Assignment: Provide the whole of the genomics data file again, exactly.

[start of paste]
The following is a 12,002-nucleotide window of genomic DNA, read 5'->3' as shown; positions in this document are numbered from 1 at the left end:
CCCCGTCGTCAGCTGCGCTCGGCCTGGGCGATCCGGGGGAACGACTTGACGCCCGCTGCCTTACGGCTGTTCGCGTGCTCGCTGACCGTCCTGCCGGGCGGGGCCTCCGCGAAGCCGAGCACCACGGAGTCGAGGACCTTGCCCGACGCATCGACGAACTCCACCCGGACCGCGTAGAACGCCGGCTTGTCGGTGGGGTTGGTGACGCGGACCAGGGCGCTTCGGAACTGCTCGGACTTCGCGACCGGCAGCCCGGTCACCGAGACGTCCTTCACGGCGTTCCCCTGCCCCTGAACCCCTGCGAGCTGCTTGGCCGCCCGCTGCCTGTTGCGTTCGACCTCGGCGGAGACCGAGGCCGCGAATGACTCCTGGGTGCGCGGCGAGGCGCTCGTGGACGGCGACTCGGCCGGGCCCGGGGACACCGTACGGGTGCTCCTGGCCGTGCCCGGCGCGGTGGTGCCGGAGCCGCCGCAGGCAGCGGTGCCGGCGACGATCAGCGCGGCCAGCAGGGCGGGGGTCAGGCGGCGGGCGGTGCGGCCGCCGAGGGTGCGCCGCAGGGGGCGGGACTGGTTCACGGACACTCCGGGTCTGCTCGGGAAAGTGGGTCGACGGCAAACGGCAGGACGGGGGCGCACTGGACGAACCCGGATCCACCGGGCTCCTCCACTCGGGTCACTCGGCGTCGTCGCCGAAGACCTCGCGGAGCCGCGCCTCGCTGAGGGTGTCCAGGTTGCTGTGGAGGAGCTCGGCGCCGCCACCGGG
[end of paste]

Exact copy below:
The following is a 12,002-nucleotide window of genomic DNA, read 5'->3' as shown; positions in this document are numbered from 1 at the left end:
CCCCGTCGTCAGCTGCGCTCGGCCTGGGCGATCCGGGGGAACGACTTGACGCCCGCTGCCTTACGGCTGTTCGCGTGCTCGCTGACCGTCCTGCCGGGCGGGGCCTCCGCGAAGCCGAGCACCACGGAGTCGAGGACCTTGCCCGACGCATCGACGAACTCCACCCGGACCGCGTAGAACGCCGGCTTGTCGGTGGGGTTGGTGACGCGGACCAGGGCGCTTCGGAACTGCTCGGACTTCGCGACCGGCAGCCCGGTCACCGAGACGTCCTTCACGGCGTTCCCCTGCCCCTGAACCCCTGCGAGCTGCTTGGCCGCCCGCTGCCTGTTGCGTTCGACCTCGGCGGAGACCGAGGCCGCGAATGACTCCTGGGTGCGCGGCGAGGCGCTCGTGGACGGCGACTCGGCCGGGCCCGGGGACACCGTACGGGTGCTCCTGGCCGTGCCCGGCGCGGTGGTGCCGGAGCCGCCGCAGGCAGCGGTGCCGGCGACGATCAGCGCGGCCAGCAGGGCGGGGGTCAGGCGGCGGGCGGTGCGGCCGCCGAGGGTGCGCCGCAGGGGGCGGGACTGGTTCACGGACACTCCGGGTCTGCTCGGGAAAGTGGGTCGACGGCAAACGGCAGGACGGGGGCGCACTGGACGAACCCGGATCCACCGGGCTCCTCCACTCGGGTCACTCGGCGTCGTCGCCGAAGACCTCGCGGAGCCGCGCCTCGCTGAGGGTGTCCAGGTTGCTGTGGAGGAGCTCGGCGCCGCCACCGGG